clock menu more-arrow no yes

Filed under:

Bayern Munich is not selling Joshua Kimmich but won’t address his positional uncertainty

New, comments

Bayern may love Joshua Kimmich but positional uncertainty is a problem

Germany v France - Semi Final: UEFA Euro 2016 Photo by Alexander Hassenstein/Getty Images

Carlo Ancelotti is not putting up with any shenanigans when it comes to Joshua Kimmich’s future at Bayern Munich. Speaking at his press conference before the match against Augsburg, Ancelotti was unequivocal in his words, saying "There is no possibility of Joshua Kimmich leaving this club,". From Ancelotti to Karl-Heinz Rumenigge to Uli Hoeneß to Jogi Löw, everyone is in agreement that Joshua Kimmich is one of key cogs of both Bayern and German football going forward.

While Kimmich’s future is not in doubt, his position is. With the impending retirements of both Xabi Alonso and Philipp Lahm, speculation is running rampant as to where Joshua Kimmich will land long term.

Rumenigge and Hoeneß may be the most vocal voices and they see Kimmich as Lahm’s successor which is maddeningly unhelpful because the Bayern captain has shown that he can be both one of the world’s greatest midfielders along with being the world’s best rightback. Nor is it incredibly appropriate for a young player as strong as Joshua Kimmich to be pigeon holed into replacing a player who may be irreplaceable.

Germany head coach Joachim Löw has utilized Kimmich as his primary rightback for the national team for the better part of the last year, giving him much needed experience at the position while Lahm has marauded the right for Bayern. But even Löw has grown frustrated at the lack of general playing time that Kimmich has received.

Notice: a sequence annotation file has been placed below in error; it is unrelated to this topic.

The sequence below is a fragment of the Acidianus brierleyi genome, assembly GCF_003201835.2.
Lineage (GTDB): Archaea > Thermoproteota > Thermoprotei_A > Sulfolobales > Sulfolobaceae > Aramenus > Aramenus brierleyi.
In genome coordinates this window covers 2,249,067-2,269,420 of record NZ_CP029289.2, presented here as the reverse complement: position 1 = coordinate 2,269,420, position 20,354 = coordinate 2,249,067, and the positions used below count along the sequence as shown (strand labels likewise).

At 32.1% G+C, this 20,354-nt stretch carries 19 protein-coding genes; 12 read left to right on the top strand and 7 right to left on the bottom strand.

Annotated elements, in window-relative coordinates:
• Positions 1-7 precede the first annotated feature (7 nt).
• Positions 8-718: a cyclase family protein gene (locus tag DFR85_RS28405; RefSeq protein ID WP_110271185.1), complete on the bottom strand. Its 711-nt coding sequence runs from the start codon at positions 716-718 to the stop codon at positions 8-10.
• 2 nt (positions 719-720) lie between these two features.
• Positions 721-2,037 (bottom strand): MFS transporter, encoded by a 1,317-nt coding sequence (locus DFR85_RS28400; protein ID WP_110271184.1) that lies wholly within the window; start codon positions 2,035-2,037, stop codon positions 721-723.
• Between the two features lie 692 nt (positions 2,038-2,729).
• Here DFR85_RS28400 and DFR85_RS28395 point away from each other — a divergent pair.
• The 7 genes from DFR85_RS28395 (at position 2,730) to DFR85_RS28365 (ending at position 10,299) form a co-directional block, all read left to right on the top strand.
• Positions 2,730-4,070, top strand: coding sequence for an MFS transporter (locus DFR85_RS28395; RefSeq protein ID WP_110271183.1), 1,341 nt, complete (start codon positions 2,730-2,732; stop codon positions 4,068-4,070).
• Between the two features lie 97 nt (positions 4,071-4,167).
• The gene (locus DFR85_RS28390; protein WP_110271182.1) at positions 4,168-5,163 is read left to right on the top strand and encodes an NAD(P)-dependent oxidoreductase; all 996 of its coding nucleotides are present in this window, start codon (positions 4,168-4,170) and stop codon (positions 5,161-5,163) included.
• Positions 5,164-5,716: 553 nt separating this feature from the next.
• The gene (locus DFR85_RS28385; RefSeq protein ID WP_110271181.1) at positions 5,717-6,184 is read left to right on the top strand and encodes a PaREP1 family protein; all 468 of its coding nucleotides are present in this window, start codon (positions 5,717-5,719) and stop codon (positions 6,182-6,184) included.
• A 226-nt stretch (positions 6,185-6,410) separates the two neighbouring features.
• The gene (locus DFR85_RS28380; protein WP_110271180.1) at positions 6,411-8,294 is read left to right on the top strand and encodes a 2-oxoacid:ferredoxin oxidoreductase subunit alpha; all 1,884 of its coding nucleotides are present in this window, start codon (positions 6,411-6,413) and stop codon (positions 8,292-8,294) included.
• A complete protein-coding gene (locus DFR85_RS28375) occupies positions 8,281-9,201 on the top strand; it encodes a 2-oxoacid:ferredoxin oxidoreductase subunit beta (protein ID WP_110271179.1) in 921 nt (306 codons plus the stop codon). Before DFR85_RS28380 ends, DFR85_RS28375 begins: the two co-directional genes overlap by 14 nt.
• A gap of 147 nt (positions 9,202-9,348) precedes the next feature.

At the end of the day though, while the Bayern front office and Löw have their opinions the only one that matters come matchday is Carlo Ancelotti. The Italian has preferred defensive stability, utilizing Joshua Kimmich in a multitude of midfield roles including dropping in for Xabi Alonso, Thiago, or Arturo Vidal. It’s both simultaneously a testament to the versatility of Kimmich and a longterm detriment for Kimmich at Bayern.

If there’s one thing that is almost universal among players, it’s stability. Knowing where they’re going to play game-in and game-out is the key. And Kimmich doesn’t have to look far back to see just how frustrating that can be. Over the Guardiola era, Lahm expressed his discontent multiple time at being shuffled back and forth between positions according to Guardiola’s tactical needs. Having to learn multiple positions and teammate tendencies, all while being the captain and the general, will take a toll on a player.

For a player like Joshua Kimmich who is at the early stage of his career breakout, giving him that niche he can call his own and excel in could be the very thing he needs to take the next step. If Ancelotti is willing to call out Kimmich’s future so concretely, perhaps it’s time for the Italian to start addressing exactly what that future will look like.